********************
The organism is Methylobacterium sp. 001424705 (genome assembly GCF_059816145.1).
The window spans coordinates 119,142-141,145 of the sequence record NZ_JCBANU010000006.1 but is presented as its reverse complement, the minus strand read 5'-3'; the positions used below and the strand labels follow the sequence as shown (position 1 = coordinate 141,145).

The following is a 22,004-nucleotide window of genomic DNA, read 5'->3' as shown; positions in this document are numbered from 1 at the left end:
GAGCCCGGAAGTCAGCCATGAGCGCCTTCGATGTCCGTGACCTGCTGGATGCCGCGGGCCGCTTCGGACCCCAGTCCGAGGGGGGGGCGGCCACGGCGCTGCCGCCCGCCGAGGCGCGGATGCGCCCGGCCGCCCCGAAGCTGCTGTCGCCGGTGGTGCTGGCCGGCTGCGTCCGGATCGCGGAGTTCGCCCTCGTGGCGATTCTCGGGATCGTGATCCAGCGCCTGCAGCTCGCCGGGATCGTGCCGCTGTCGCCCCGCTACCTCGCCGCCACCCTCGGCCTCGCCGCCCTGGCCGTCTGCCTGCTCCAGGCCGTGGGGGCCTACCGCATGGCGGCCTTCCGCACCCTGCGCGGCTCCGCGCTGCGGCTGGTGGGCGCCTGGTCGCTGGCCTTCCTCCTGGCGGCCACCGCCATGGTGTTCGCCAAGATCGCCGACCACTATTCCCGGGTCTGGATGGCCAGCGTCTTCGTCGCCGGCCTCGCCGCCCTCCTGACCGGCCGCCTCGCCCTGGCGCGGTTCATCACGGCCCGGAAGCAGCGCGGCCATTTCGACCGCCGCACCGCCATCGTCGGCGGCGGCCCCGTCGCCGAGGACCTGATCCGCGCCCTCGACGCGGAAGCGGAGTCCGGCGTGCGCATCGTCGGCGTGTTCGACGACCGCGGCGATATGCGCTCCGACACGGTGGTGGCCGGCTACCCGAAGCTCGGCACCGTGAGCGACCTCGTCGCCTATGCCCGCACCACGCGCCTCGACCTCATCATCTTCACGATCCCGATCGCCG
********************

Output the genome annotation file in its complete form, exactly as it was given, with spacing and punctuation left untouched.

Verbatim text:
The organism is Methylobacterium sp. 001424705 (genome assembly GCF_059816145.1).
The window spans coordinates 119,142-141,145 of the sequence record NZ_JCBANU010000006.1 but is presented as its reverse complement, the minus strand read 5'-3'; the positions used below and the strand labels follow the sequence as shown (position 1 = coordinate 141,145).

The following is a 22,004-nucleotide window of genomic DNA, read 5'->3' as shown; positions in this document are numbered from 1 at the left end:
GAGCCCGGAAGTCAGCCATGAGCGCCTTCGATGTCCGTGACCTGCTGGATGCCGCGGGCCGCTTCGGACCCCAGTCCGAGGGGGGGGCGGCCACGGCGCTGCCGCCCGCCGAGGCGCGGATGCGCCCGGCCGCCCCGAAGCTGCTGTCGCCGGTGGTGCTGGCCGGCTGCGTCCGGATCGCGGAGTTCGCCCTCGTGGCGATTCTCGGGATCGTGATCCAGCGCCTGCAGCTCGCCGGGATCGTGCCGCTGTCGCCCCGCTACCTCGCCGCCACCCTCGGCCTCGCCGCCCTGGCCGTCTGCCTGCTCCAGGCCGTGGGGGCCTACCGCATGGCGGCCTTCCGCACCCTGCGCGGCTCCGCGCTGCGGCTGGTGGGCGCCTGGTCGCTGGCCTTCCTCCTGGCGGCCACCGCCATGGTGTTCGCCAAGATCGCCGACCACTATTCCCGGGTCTGGATGGCCAGCGTCTTCGTCGCCGGCCTCGCCGCCCTCCTGACCGGCCGCCTCGCCCTGGCGCGGTTCATCACGGCCCGGAAGCAGCGCGGCCATTTCGACCGCCGCACCGCCATCGTCGGCGGCGGCCCCGTCGCCGAGGACCTGATCCGCGCCCTCGACGCGGAAGCGGAGTCCGGCGTGCGCATCGTCGGCGTGTTCGACGACCGCGGCGATATGCGCTCCGACACGGTGGTGGCCGGCTACCCGAAGCTCGGCACCGTGAGCGACCTCGTCGCCTATGCCCGCACCACGCGCCTCGACCTCATCATCTTCACGATCCCGATCGCCG